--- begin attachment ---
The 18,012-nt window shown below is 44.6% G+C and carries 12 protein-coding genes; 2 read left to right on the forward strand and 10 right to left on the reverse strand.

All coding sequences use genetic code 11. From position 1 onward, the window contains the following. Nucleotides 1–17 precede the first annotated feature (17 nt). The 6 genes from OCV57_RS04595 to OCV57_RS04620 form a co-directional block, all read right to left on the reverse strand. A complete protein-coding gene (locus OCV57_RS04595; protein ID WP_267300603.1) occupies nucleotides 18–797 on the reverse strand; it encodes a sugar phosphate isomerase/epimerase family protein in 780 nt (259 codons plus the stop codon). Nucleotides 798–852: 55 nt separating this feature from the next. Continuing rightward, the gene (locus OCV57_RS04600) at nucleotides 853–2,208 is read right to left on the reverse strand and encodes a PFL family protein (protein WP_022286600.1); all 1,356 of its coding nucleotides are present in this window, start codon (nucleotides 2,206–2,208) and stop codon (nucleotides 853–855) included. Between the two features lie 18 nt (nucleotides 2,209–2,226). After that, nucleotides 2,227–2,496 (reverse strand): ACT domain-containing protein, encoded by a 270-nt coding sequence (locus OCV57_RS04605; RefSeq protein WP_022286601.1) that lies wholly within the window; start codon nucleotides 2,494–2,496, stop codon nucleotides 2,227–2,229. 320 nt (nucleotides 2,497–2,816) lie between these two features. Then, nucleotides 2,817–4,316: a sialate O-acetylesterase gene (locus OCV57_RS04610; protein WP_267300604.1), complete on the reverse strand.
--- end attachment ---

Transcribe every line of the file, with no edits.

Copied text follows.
The 18,012-nt window shown below is 44.6% G+C and carries 12 protein-coding genes; 2 read left to right on the forward strand and 10 right to left on the reverse strand.

All coding sequences use genetic code 11. From position 1 onward, the window contains the following. Nucleotides 1–17 precede the first annotated feature (17 nt). The 6 genes from OCV57_RS04595 to OCV57_RS04620 form a co-directional block, all read right to left on the reverse strand. A complete protein-coding gene (locus OCV57_RS04595; protein ID WP_267300603.1) occupies nucleotides 18–797 on the reverse strand; it encodes a sugar phosphate isomerase/epimerase family protein in 780 nt (259 codons plus the stop codon). Nucleotides 798–852: 55 nt separating this feature from the next. Continuing rightward, the gene (locus OCV57_RS04600) at nucleotides 853–2,208 is read right to left on the reverse strand and encodes a PFL family protein (protein WP_022286600.1); all 1,356 of its coding nucleotides are present in this window, start codon (nucleotides 2,206–2,208) and stop codon (nucleotides 853–855) included. Between the two features lie 18 nt (nucleotides 2,209–2,226). After that, nucleotides 2,227–2,496 (reverse strand): ACT domain-containing protein, encoded by a 270-nt coding sequence (locus OCV57_RS04605; RefSeq protein WP_022286601.1) that lies wholly within the window; start codon nucleotides 2,494–2,496, stop codon nucleotides 2,227–2,229. 320 nt (nucleotides 2,497–2,816) lie between these two features. Then, nucleotides 2,817–4,316: a sialate O-acetylesterase gene (locus OCV57_RS04610; protein WP_267300604.1), complete on the reverse strand.